BLUE HILL, Maine — The Maine Department of Transportation has begun planning for a new roundabout at the intersection of South Street and Route 15.
DOT spokesman Mark Latti said the planning process is just beginning, and actual construction could be more than a year away. The department has notified the Blue Hill Board of Selectmen of its plans, asking for help in identifying special features of that area that might affect the project.
“This really is early on in the process,” Latti said Monday. “One of the first steps in the design process is to determine if there is anything of a historic nature at that intersection that we need to be aware of.”
The intersection is a busy one that has been identified as a high-crash site. Selectman Dwayne Gray said Friday that speed, especially with vehicles coming down Mines Road (Route 15), along with driver inattention have been among the biggest problems at the intersection. Gray also said that stopped traffic waiting to make a left turn often blocks the view of drivers making a turn onto Beech Hill Road.
“There have been a number of accidents there,” Selectman Jim Schatz said. “It’s been in the top 10 in the county, and now it’s risen to the point where they can move to address it.”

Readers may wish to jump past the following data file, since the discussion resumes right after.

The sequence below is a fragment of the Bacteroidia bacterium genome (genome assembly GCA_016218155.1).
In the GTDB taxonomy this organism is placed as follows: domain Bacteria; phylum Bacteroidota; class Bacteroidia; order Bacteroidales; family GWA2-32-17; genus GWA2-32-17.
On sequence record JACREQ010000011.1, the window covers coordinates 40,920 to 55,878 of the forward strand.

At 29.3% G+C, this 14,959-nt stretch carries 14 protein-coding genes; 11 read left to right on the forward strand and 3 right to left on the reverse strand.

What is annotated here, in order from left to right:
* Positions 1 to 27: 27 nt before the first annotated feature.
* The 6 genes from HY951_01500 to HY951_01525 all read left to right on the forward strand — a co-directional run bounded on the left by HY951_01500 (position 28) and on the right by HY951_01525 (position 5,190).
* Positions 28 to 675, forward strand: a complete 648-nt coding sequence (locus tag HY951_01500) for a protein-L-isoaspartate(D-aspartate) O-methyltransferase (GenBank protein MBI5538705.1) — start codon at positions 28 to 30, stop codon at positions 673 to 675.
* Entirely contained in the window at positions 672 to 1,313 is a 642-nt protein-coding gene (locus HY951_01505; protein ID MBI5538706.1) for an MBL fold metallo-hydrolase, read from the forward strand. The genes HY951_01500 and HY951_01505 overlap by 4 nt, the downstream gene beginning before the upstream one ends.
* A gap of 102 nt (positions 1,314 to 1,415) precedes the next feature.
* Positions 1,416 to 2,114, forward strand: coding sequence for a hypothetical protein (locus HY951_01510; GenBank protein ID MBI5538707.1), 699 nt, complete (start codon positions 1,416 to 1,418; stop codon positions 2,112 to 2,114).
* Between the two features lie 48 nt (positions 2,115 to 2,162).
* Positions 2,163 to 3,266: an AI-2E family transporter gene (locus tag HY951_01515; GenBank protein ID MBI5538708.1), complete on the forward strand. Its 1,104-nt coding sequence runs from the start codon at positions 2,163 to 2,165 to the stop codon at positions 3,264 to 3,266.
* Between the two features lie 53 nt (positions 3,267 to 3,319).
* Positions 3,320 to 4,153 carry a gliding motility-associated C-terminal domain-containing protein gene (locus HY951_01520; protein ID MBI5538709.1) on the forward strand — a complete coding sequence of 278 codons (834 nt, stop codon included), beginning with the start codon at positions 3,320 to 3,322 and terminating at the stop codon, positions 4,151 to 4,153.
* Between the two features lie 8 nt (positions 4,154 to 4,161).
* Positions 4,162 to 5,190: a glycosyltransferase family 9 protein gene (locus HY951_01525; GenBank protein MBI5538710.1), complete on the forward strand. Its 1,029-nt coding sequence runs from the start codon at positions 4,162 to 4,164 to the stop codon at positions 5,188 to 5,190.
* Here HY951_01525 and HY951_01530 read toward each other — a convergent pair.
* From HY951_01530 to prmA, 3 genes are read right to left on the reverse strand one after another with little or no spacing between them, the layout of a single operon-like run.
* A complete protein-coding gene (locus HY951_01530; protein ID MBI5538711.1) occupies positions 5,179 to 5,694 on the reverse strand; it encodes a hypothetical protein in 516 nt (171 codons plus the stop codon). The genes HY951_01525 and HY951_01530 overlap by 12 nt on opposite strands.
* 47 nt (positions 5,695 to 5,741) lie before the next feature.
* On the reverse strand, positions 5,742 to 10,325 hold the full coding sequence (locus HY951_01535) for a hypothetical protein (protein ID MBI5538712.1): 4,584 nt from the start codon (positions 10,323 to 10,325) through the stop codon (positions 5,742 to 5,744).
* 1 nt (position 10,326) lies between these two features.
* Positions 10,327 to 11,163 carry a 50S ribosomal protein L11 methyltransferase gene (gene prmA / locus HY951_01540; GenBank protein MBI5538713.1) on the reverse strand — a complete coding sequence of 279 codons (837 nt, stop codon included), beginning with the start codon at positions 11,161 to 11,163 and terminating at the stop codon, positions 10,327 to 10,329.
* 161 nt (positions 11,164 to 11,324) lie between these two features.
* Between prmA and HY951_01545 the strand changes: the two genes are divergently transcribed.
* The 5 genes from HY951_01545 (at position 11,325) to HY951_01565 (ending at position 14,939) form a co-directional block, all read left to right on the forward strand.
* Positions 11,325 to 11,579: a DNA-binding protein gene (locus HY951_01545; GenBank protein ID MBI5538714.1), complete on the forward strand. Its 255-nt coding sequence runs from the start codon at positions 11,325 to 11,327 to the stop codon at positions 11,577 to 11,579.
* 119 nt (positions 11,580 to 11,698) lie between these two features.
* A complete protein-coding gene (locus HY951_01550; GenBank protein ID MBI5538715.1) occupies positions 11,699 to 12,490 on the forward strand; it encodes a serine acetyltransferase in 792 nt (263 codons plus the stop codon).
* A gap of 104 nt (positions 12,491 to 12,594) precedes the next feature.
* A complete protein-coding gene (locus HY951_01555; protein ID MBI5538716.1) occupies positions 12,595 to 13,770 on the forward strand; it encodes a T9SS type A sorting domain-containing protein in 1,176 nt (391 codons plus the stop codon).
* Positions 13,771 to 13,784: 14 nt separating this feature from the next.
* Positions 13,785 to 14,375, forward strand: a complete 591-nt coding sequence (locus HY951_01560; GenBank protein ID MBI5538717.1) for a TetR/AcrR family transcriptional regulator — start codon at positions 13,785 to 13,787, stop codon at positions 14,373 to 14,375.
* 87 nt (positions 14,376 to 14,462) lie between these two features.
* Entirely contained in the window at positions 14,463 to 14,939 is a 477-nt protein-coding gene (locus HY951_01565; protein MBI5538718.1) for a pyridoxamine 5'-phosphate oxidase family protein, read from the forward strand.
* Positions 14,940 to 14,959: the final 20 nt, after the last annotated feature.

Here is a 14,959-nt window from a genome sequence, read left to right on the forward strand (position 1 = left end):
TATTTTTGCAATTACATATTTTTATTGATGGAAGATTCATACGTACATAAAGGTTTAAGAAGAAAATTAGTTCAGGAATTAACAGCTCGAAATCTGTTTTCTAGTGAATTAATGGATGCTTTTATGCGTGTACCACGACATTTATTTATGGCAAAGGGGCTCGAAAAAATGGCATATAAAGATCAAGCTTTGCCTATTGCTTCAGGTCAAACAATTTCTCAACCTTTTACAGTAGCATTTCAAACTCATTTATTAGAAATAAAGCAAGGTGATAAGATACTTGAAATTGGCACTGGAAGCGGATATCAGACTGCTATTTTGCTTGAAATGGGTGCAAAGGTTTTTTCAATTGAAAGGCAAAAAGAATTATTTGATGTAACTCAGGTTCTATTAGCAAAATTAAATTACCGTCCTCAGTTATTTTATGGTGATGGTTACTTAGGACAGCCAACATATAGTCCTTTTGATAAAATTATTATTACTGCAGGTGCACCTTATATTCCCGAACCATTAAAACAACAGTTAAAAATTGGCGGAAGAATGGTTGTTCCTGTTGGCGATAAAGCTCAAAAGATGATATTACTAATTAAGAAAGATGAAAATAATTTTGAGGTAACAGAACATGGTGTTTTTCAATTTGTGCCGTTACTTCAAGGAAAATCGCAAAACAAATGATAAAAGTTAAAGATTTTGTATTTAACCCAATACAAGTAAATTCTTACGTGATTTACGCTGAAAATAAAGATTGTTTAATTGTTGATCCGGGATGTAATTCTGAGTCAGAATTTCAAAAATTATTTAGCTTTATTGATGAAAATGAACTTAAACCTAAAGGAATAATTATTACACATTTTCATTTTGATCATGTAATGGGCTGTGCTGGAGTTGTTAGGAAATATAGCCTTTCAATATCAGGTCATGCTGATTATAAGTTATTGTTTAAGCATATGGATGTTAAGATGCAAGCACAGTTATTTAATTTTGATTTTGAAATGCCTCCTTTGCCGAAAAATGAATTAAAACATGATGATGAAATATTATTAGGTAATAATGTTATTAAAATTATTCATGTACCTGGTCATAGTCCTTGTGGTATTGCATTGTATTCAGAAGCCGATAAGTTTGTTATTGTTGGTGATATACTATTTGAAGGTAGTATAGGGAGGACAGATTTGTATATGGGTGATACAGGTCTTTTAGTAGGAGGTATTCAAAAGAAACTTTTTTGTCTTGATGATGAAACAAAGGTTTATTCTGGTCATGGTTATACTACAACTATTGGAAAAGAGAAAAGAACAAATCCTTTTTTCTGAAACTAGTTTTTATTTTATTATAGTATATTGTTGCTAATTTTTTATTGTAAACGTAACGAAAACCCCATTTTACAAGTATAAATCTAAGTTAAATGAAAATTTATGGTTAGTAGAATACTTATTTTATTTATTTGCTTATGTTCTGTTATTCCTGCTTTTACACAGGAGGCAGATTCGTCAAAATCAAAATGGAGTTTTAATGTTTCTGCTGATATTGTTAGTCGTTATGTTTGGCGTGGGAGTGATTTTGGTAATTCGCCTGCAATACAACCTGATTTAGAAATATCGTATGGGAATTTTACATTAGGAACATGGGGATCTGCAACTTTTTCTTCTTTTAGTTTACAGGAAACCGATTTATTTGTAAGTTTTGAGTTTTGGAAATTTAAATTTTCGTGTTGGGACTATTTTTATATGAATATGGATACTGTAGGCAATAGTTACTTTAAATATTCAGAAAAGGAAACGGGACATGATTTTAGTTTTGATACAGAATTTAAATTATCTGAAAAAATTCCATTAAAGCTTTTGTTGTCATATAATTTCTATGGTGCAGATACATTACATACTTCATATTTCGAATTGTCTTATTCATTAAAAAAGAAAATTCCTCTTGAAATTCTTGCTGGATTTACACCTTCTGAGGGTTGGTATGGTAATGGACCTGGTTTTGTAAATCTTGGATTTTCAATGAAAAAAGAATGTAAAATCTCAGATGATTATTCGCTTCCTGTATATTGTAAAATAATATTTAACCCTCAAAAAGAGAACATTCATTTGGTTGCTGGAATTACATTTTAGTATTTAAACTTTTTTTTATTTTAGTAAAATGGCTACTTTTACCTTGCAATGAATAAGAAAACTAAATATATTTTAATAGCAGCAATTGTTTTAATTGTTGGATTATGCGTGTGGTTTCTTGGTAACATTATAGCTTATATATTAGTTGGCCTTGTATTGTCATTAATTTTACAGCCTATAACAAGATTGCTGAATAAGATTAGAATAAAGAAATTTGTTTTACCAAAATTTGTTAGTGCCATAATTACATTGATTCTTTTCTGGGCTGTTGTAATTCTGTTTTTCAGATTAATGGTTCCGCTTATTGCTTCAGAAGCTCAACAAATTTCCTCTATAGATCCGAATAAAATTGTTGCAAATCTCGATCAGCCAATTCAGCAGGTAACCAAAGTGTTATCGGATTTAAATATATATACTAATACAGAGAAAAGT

There has been talk of a roundabout for that intersection for several years. When the town improved Beech Hill Road, some residents called for a stoplight at the intersection. The DOT already had installed a blinking light there in an effort to slow traffic.
A roundabout is a small traffic circle that, according to Latti, is used as a “traffic calming” device.
“It’s designed to reduce speed and minimize crashes,” he said.
According to Selectman Jim Schatz, the roundabout is different from the full traffic circles found in Augusta or the rotaries used in other states.
“People think of the ones in Augusta,” he said. “A roundabout is nothing like that. It’s a much smaller scale.”
Although the selectmen haven’t seen the design yet, Schatz and Gray registered initial support for the project.
“I think it’s a great idea,” Gray said. “Anybody who’s had experience with roundabouts all say how wonderful they are.”
Latti stressed that the project was in the very early stages. Once the department has developed a preliminary design, officials will schedule a meeting to review it with the public. That could happen as early as this spring, Latti said.
The roundabout probably would not be built until June 2012.